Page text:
If the Truth Be Told
Economics for Dummies: The Neo-Con Reader's Edition
The proposition that American labor is "too expensive" is simplistic, and here's why. Throughout the 1980s, the United States federal government ran ever larger budget deficits, due in no small part to the Reagan Administration's tax cuts in the early years of the Gipper's first term. Federal budget deficits put upward pressure on interest rates. This is because the United States Treasury is entering global capital markets to compete for lendable funds; and because a sovereign nation will pay whatever rate it must to induce lenders to provide the needed money, the result is higher interest rates for all debt, both public and private.
The price of an American dollar is the interest rate it can earn. So, as domestic interest rates rise, the value of the American dollar increases relative to the values of other currencies whose interest rates are not under the same pricing circumstance. Stronger American dollars means American exports, which are obviously denominated in those dollars, become more expensive in overseas markets. And relatively speaking, because foreign currencies are becoming less valuable as the American dollar becomes more valuable, imports to the United States become cheaper.
In fact, though, everything foreign becomes cheaper, including factors of production!
No, American labor didn't price itself out of global competition; the federal government, through its budget deficits, did that. Factors of production don't willfully commit suicide, particularly when irresponsible Republican Presidents are happy to do the deed as an old-fashioned execution of the labor movement.
Something for Everyone
When U.S. interest rates are higher than those of foreign trading partners, American dollars become very attractive overseas. In fact, they become so desirable that foreign producers will lower their prices just so they can sell stuff to Americans and thereby get their hands on some of those dollars. But don't worry about those greenbacks getting homesick. They'll come back as capital investment since this is where the dollars earn the good interest rates. That's the whole point of what exchange rates and interest rates do to maintain asset flow balance: the short-term asset called dollars flows outward, creating a negative trade balance; then it flows back this way, creating a pretty much equal, positive capital account surplus.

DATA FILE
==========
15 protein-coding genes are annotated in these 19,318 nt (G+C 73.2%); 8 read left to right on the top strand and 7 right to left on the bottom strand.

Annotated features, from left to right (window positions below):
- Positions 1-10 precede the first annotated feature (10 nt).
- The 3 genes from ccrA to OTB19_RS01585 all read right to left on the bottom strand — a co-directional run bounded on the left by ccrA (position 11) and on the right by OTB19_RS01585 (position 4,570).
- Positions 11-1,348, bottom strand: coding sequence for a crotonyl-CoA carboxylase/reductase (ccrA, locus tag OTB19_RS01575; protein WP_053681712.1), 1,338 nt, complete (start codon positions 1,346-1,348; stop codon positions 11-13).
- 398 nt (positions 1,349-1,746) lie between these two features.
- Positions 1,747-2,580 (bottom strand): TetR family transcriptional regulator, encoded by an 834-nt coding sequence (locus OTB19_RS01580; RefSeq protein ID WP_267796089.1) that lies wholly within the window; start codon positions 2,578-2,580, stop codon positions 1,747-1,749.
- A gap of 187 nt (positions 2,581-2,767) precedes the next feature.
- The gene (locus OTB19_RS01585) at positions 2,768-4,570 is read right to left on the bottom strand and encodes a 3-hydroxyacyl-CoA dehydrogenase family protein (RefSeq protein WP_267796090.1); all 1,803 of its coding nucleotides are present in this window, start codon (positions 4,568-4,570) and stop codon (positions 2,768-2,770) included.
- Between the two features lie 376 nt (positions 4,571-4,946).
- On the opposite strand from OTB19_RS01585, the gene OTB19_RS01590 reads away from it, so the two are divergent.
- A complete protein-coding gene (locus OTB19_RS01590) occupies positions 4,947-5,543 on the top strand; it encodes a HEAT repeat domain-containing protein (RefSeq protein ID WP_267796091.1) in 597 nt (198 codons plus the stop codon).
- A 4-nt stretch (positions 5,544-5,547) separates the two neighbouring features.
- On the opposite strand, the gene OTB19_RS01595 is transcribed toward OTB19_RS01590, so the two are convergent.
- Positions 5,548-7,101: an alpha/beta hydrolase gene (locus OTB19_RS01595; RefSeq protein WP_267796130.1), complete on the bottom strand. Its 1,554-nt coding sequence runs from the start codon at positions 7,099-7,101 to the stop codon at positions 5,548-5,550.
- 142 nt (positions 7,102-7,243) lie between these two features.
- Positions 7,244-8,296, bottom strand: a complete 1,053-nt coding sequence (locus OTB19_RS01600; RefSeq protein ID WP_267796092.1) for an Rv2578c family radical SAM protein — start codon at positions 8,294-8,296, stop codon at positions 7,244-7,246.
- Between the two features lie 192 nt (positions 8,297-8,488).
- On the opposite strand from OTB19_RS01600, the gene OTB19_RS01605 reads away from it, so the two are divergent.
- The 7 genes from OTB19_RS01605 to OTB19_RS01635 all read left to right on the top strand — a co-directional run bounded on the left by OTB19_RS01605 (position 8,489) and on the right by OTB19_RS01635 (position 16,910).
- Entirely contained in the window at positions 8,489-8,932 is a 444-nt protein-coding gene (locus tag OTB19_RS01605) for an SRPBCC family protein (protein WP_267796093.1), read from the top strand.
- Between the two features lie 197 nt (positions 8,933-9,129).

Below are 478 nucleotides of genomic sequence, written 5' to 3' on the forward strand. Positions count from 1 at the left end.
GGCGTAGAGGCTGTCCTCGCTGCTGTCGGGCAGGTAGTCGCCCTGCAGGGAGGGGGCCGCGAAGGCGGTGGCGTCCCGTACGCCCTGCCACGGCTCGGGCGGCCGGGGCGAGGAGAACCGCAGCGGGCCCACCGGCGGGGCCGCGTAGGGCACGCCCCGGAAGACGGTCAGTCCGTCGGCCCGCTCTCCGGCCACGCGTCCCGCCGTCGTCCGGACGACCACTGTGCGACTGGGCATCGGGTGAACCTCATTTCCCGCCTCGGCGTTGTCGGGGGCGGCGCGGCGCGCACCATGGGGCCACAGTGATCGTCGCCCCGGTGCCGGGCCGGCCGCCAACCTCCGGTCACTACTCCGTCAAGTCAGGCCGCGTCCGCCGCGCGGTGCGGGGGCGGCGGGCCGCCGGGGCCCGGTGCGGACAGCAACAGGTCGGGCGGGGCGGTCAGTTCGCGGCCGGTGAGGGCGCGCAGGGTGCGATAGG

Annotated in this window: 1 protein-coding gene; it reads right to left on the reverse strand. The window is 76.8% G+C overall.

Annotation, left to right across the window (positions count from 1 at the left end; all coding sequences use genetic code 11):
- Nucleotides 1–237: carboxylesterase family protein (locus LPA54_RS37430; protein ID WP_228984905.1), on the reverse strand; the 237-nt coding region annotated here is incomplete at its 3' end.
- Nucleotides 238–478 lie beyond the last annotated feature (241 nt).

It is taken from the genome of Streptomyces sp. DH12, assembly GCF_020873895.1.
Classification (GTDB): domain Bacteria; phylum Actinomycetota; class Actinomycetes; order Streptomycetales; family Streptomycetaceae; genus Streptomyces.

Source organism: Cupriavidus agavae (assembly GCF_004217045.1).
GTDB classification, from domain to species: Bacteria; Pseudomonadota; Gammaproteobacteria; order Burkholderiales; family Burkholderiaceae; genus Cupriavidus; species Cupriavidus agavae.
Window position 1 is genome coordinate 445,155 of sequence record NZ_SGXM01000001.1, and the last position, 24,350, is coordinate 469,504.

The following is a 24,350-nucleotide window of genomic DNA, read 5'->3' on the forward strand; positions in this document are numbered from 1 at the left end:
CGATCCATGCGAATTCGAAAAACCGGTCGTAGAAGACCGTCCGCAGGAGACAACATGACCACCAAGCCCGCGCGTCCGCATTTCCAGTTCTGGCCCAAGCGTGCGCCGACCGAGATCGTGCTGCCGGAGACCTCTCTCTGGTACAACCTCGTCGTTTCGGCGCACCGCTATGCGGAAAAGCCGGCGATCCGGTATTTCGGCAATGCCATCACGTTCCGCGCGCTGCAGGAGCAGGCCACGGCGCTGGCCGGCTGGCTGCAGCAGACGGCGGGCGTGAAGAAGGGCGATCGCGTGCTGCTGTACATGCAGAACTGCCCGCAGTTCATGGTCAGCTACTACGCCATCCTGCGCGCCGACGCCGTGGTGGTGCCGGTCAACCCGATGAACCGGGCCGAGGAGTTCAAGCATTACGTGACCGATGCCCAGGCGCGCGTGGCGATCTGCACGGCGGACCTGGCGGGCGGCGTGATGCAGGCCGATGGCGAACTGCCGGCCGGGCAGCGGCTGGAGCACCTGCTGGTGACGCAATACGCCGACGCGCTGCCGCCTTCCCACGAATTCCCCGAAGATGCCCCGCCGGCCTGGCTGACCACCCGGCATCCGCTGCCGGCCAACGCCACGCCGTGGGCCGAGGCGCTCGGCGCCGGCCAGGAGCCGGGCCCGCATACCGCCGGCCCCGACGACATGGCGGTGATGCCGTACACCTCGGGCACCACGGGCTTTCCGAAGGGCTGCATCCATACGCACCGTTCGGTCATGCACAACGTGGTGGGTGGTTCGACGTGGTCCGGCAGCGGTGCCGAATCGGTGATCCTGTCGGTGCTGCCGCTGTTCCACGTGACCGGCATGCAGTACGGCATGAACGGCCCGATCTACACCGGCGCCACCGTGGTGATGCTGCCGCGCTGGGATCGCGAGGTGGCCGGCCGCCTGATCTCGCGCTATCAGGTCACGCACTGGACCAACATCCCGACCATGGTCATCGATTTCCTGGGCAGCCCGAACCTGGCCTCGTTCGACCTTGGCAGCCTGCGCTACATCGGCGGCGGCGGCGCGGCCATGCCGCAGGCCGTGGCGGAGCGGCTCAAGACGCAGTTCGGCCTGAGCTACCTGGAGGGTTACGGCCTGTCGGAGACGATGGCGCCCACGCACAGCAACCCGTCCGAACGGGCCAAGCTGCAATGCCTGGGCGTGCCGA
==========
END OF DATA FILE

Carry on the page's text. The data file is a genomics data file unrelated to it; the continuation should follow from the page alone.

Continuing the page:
That means foreigners get to own lots of long-term, American assets, like corporations and real estate and piles of government Treasury debt, while Americans get to own lots of short-term, foreign assets, like Toyotas and blenders and computers and Walmart junk. It works out as an equation, and prevailing exchange rates set the stage for this circulation of capital to always stay in rough balance.
A Primer on Factors of Production
When any good or service is created, the production process utilizes a mix of five broad categories of inputs. These so-called "factors of production" are land, physical capital, labor, human capital, and entrepreneurial skill, this last one being peculiar to production in capitalist economies.
Land is the physical platform upon which production takes place. In some cases, lots of land is required; in other cases, very little.
Physical capitalmachines, trucks, buildings, etc.is to some extent and in some industries a substitute for land: for example, service companies can render production in a skyscraper, whereas manufacturing companies usually have to spread out because of the need for horizontal assembly lines. That's why the downtown areas of big cities are dominated by tall buildings housing things like banks, law firms, and insurance companies, whereas the peripheries of those same cities are ringed by manufacturing plants.
Labor is nothing but raw muscle power, brute mechanical energy ready to be set upon tasks put before it. Human capital is knowledge, skill, understanding, and perhaps even wisdom set upon tasks before a person. Labor and human capital are unusual in that labor is always becoming human capital, either through formal training, as in education, or through learning that comes naturally to any beast (with the exception of neo-conservatives, who seem never to learn one tom-fool thing, despite the cornucopia of their past mistakes).
Entrepreneurial skill is the risk-taking, human organization of the other four factors in a combination that will create some output at a profit that compensates the organizer for his or her risk borne. As noted above, this one is unique to capitalist (or so-called "market") economies, although all shades of it show up even in communist economies as underground and otherwise illicit activities.
A Moveable Beast
Many industries locate with factor costs in mind. If it saves enough money, a plant will operate as close as possible to the source of its primary production factor. That means, if a manufacturing process is labor intensive, then companies in that industry will tend to locate, or re-locate as the case may be, where the labor is cheapest.